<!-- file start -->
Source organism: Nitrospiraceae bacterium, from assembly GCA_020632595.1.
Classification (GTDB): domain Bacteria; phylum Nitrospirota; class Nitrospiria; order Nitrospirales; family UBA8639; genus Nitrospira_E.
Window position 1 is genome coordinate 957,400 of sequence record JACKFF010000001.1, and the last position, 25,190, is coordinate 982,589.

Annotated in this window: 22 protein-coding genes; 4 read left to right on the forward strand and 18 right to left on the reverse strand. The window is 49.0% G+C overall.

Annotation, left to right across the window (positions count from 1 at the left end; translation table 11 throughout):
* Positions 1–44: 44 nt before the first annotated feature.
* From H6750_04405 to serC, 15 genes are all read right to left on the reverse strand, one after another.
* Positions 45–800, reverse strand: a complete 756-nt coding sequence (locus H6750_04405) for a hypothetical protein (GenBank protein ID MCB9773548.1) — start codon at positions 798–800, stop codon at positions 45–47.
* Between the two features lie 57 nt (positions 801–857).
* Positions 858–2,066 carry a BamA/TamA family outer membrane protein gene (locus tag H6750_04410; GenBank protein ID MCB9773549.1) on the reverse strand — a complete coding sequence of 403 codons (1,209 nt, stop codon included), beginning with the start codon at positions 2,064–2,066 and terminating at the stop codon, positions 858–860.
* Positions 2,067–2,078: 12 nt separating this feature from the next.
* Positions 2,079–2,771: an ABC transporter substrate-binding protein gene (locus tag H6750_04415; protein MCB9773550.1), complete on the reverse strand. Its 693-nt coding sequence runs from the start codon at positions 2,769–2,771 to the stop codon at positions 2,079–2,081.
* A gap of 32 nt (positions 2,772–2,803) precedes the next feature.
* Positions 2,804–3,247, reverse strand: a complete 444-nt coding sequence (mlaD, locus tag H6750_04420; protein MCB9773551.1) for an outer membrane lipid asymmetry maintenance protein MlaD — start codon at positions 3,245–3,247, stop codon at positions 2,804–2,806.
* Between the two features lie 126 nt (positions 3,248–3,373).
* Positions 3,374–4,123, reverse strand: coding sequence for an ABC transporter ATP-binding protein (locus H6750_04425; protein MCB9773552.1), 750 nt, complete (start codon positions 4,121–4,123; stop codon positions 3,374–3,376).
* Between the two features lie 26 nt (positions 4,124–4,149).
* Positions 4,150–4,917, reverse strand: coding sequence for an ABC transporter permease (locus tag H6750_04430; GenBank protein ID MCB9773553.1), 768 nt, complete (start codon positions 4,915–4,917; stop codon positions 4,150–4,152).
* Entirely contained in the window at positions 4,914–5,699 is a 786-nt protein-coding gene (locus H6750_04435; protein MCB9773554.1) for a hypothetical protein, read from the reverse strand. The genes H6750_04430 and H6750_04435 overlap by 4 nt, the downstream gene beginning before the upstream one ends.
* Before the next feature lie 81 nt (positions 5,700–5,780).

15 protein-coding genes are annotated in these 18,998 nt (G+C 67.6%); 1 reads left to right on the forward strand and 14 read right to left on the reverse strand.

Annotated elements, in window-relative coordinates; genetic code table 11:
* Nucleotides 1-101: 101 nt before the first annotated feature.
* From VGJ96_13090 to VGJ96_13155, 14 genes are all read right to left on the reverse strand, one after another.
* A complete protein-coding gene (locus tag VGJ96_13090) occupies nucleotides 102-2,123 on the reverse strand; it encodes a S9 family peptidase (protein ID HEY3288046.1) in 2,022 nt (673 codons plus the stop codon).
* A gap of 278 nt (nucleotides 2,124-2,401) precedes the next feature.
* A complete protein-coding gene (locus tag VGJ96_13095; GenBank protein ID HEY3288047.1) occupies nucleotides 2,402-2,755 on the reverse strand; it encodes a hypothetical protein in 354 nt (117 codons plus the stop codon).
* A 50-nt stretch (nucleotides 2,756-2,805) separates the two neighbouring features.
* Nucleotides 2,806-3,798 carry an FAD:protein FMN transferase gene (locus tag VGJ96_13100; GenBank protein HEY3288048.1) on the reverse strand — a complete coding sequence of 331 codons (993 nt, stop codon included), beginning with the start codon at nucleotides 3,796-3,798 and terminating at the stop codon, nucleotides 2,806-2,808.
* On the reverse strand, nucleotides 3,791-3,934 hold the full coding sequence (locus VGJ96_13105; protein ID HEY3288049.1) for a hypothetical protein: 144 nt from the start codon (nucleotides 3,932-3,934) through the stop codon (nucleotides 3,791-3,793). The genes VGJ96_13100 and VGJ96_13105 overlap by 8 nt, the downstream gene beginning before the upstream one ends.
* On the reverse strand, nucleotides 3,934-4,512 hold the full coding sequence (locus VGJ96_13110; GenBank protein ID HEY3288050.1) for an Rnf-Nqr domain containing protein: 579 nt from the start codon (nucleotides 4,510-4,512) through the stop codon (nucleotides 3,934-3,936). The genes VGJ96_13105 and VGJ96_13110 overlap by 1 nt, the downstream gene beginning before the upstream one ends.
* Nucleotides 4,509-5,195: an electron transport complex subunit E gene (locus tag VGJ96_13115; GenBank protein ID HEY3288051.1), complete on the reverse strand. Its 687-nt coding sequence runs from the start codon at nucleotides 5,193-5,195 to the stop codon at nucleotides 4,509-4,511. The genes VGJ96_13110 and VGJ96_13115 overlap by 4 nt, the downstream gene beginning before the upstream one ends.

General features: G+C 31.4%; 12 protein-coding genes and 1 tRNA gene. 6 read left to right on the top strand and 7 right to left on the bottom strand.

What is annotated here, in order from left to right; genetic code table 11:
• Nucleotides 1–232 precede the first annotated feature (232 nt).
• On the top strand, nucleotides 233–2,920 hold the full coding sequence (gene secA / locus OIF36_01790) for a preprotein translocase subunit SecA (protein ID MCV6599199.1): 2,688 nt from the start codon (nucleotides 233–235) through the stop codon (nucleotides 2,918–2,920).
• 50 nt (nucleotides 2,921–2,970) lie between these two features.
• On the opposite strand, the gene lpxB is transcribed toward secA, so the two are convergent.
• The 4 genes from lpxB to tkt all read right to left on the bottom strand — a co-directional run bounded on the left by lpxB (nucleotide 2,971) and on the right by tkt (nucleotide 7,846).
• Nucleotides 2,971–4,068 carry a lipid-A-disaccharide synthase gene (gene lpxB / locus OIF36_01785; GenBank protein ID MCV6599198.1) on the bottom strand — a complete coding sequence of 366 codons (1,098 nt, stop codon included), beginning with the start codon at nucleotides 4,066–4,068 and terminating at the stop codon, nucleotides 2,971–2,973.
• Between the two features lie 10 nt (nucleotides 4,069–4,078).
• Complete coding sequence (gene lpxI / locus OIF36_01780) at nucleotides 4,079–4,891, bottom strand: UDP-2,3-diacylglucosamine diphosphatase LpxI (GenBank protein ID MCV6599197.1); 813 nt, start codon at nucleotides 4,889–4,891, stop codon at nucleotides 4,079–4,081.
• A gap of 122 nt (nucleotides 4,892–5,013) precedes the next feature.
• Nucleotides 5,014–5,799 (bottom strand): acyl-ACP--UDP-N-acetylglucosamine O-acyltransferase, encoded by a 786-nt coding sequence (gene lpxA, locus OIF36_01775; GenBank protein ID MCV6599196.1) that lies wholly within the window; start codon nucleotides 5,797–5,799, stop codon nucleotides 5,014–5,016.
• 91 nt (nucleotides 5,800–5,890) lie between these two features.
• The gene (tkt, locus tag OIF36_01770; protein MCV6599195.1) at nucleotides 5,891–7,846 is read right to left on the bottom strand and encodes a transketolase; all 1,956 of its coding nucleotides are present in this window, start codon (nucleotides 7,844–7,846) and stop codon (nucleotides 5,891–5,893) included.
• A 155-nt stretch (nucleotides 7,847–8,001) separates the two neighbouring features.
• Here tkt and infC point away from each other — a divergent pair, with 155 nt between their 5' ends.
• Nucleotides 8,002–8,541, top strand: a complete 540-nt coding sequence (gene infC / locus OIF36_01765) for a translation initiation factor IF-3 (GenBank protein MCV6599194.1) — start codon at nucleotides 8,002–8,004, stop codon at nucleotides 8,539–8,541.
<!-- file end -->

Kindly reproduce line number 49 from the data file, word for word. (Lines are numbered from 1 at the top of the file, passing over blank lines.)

• Nucleotides 8,002–8,541, top strand: a complete 540-nt coding sequence (gene infC / locus OIF36_01765) for a translation initiation factor IF-3 (GenBank protein MCV6599194.1) — start codon at nucleotides 8,002–8,004, stop codon at nucleotides 8,539–8,541.